Counterintuitive as it might seem, there’s a large fan base for Nat King Cole that wishes he’d never sung a lick. Not because they harbor any grudge against his singing voice, but just because it took focus and attention away from what they believe was his real gift: being one of the 20th century’s greatest jazz pianists. Now comes the collection some of them have been waiting a lifetime for: an overwhelming box set (183 tracks spread over seven CDs or 10 LPs) dedicated to the pre-crooning era that jazz fans most fetishize, “Hittin’ the Ramp: The Early Years (1936-1943).”
The extensive liner notes include fresh interviews with or appreciations by Johnny Mathis, Tony Bennett, Harry Belafonte, Quincy Jones, Michael Feinstein and others. As you can hear in this clip of an interview Mathis did for the new box set, the singer obviously took away a vocal influence most of all, but even Mathis suggests that one of the biggest parts of his hero’s talent, if not the biggest, lay elsewhere.
Asked by set producer Zev Feldman what he wants people to remember Cole for, Mathis says, “I want them to remember that he also, also, also played the piano! Please, please remember that! Even as gigantic as he was a vocalist, he was a great pianist.” Elsewhere in the liner notes, Mathis says, “We had a vocal and a piano hero in our midst all the time.”
Mathis remembers Cole’s non-musical talent for friendship, too. “The thing that I most admire is that he was a gentleman in every situation… I want them to know that he was a gentle, kind, wonderful person who absolutely deserved every accolade that’s ever been bestowed upon him.” Mathis first met him after a show as a kid; after he was grown, they played golf and baseball together, and the singer fondly recalls that Cole “even sang a couple of my songs on the little television program that he had for a short time. I was over the moon about him! Not only because I met him at such an early age and he was so nice to me — he was the best I ever heard.”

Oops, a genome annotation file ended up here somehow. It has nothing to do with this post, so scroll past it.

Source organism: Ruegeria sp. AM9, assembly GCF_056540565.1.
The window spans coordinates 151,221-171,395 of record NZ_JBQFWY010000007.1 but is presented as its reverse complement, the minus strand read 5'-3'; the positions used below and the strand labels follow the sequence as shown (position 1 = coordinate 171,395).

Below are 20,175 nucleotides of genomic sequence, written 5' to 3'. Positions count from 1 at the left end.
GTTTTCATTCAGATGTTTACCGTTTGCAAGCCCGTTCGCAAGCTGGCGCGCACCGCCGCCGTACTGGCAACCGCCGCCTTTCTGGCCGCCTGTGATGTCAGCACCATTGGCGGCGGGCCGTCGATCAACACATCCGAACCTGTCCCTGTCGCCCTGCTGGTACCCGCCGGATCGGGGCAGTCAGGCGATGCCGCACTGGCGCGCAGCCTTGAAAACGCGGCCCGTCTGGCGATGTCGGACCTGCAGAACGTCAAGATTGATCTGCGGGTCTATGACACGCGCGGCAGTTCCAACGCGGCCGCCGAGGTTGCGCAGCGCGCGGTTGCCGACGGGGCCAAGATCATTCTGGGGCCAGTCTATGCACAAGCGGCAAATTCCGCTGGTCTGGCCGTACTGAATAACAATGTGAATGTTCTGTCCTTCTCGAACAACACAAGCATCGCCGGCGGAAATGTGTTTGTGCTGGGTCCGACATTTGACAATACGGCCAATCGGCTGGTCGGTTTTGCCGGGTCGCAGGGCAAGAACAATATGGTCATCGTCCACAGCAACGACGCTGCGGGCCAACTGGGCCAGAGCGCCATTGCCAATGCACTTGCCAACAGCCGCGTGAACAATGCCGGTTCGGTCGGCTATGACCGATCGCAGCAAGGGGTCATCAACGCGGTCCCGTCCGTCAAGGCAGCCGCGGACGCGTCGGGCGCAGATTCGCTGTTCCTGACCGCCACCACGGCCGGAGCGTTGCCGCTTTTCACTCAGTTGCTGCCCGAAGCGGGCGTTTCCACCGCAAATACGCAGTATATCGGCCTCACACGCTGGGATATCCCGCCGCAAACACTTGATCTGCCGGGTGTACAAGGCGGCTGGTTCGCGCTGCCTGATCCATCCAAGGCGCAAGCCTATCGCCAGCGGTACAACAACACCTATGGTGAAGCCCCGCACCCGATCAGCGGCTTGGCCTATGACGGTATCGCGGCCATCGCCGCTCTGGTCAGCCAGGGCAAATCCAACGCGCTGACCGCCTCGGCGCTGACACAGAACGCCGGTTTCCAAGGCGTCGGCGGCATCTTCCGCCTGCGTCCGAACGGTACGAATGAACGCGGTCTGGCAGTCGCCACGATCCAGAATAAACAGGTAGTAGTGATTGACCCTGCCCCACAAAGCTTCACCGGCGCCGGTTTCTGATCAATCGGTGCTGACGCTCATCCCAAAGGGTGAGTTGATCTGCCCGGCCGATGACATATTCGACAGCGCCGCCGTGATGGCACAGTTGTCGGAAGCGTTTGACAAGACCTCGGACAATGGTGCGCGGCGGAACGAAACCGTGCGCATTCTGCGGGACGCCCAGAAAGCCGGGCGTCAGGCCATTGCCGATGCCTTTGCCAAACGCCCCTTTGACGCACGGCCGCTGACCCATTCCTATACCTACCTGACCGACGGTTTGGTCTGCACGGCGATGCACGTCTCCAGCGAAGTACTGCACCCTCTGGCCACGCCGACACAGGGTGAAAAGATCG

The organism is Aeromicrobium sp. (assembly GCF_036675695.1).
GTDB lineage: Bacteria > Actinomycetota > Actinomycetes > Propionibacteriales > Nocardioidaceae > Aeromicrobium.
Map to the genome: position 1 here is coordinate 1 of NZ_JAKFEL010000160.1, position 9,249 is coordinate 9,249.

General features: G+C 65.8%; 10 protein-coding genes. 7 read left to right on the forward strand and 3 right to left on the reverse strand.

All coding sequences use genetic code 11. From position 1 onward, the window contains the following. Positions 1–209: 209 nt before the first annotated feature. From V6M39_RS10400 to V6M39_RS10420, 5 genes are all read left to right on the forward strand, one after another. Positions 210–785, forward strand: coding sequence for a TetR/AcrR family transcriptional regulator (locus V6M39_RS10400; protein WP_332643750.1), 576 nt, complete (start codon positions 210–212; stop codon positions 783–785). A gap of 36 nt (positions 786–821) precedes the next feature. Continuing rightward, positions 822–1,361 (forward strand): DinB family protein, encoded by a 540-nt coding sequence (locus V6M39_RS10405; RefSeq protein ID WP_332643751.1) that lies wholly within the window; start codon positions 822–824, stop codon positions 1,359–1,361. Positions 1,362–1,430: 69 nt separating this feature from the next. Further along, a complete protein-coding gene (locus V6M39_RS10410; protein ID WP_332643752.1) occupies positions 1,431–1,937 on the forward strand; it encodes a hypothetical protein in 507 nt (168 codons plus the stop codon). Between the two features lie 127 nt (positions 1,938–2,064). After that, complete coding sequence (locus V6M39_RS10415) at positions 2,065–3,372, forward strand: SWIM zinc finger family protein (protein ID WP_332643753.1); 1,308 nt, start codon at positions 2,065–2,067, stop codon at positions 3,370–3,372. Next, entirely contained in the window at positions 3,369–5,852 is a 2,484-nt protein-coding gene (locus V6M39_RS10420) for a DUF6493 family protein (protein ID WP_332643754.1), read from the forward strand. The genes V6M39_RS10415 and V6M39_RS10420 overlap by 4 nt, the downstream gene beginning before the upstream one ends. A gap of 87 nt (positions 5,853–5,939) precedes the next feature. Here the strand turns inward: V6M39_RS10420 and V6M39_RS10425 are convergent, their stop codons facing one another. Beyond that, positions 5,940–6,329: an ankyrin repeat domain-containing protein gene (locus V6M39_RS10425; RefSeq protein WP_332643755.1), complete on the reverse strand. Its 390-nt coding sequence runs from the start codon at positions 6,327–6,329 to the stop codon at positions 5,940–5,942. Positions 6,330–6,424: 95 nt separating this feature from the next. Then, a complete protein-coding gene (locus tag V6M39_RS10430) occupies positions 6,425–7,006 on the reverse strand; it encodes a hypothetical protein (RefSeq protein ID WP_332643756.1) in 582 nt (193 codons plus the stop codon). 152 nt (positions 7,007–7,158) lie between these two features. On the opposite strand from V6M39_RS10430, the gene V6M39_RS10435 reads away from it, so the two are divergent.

“Hittin’ the Ramp” is the latest and definitely the largest release from Resonance Records, the non-profit label that has made use of Feldman’s sleuthing skills as “the jazz detective” to issue previously unreleased recordings by such giants as Bill Evans, Wes Montgomery, Eric Dolphy and Grant Green. Typically, Resonance’s historic albums have premiered with limited-edition vinyl released on the semi-annual Record Store Day events, but they’ve put out the 3,000-copy vinyl edition of the Cole collection on Nov. 1, independent of RSD — which bucks tradition, but will probably please jazz buffs who would rather pick up the LP set in a more relaxed setting than a frenzied Black Friday treasure hunt. The CD edition, of course, will be available in greater quantities and is not a limited edition.
The Wall Street Journal has been among those offering early praise for “Hittin’ the Ramp,” talking about the “virtuosic solos and exhilarating interplay” of the Nat King Cole Trio as they perform “jump blues and jivey shuffles with enthusiastic creativity,” adding that these styles are “a far cry from the lush balladry of his signature hits ‘Unforgettable’ and ‘Mona Lisa’… With its authoritative presentation and comprehensive discography featuring many rarities and unreleased tracks, it stands as an apt prequel to the 1991 release ‘The Complete Capitol Recordings of the Nat King Cole Trio,’ one of the gold standards in historical recordings.”